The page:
First I read this: A piece in Salon.com entitled "why teach journalism". What I liked about Cary Tennis' reply to the query from a long-time J-teacher was the following:
It parallels what I have long thought about teaching j classes: it's about the values, the principles, the news judgment, the ethics, the reporting. While inverted pyramids and podcasts and sound slides and 60-second videos go in and out of vogue, it's the mission rather than the razzle-dazzle that matters most. And that's what we teach. Or should. Kids end up going into journalism because they believe in it -- not because they like to write or shoot video. They will be the ones to redefine the business of it. I wrote about this in a long research review several years ago -- before the industry began to implode. My point:
As to the conventions of story form and lingo that are often taught in journalism school, and as to the many artifacts and customs that make up our lore, we are tradespeople and we are proud of what we know how to do. We like our tools and our lingo. But we must be smart and nimble, and if we remain sentimentally attached to the artifacts of our trade in the face of massive technological change, then we are no better than GM.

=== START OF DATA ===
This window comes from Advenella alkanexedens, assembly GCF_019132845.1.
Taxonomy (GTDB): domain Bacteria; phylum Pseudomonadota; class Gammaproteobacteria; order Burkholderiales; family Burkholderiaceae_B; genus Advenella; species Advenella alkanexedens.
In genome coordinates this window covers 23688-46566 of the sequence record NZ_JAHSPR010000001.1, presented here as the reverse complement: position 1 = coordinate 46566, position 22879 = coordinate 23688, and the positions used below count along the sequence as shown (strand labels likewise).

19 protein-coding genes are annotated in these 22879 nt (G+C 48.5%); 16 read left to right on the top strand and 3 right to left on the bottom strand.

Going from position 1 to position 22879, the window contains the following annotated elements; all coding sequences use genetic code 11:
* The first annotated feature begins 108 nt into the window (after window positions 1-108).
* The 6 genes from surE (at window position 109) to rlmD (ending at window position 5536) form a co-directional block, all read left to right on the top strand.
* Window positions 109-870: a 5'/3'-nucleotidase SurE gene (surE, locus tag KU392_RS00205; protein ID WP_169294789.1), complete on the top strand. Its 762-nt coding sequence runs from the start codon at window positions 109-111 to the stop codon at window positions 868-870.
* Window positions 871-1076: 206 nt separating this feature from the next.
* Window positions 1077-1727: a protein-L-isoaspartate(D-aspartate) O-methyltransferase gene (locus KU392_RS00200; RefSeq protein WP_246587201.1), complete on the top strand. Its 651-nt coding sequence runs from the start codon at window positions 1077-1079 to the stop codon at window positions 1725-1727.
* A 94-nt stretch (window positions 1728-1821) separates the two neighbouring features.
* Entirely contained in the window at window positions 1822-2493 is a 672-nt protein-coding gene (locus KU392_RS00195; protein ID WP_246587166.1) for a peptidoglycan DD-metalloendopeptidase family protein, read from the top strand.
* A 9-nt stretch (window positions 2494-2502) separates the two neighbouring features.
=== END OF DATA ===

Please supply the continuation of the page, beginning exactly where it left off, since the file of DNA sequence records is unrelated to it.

So I do not think it is such a terrible thing that your journalism students are entering an uncertain world. It's the kind of world that is ripe for enterprising journalists. It is the kind of world that needs to be reported on and explained.
Where information is kept hasn't changed all that much. The information is still in people's heads and in official records. How to get it remains much the same.
Leave it to your students to create new modes for the buying and selling of this information. Their generation will do this. I feel confident about that.
Teach them how to find out what is true and what is hidden, and how to say it so others can understand what it means and why it is important. Then you will have done your job and given them the gift of a lifetime.
Indeed, as the mediascape morphs at breakneck speed, what's state-of-the-art technique today may well be obsolete tomorrow. Clearly, the journalists who will succeed amidst the swirling change as well as assert leadership in taking their institution forward will be those whose journalism education taught them to think critically about journalism
And so then I read this: A piece from Time.com on the future of journalism via the latest Pew Project for Excellence in Journalism report. The report is nothing if not pessimistic. It starts with this: "If the news agenda was narrow in 2007, it constricted considerably more in 2008..."
Time.com summarizes the highlights (no irony intended) of the report, all of it dismal, but ends on a somewhat positive note:
... as the authors of this report make clear, there is no magic bullet. But if the solutions aren't obvious, the report's overall message is: Will the future leaders of journalism please, please stand up.It's all about the kids. See above. bk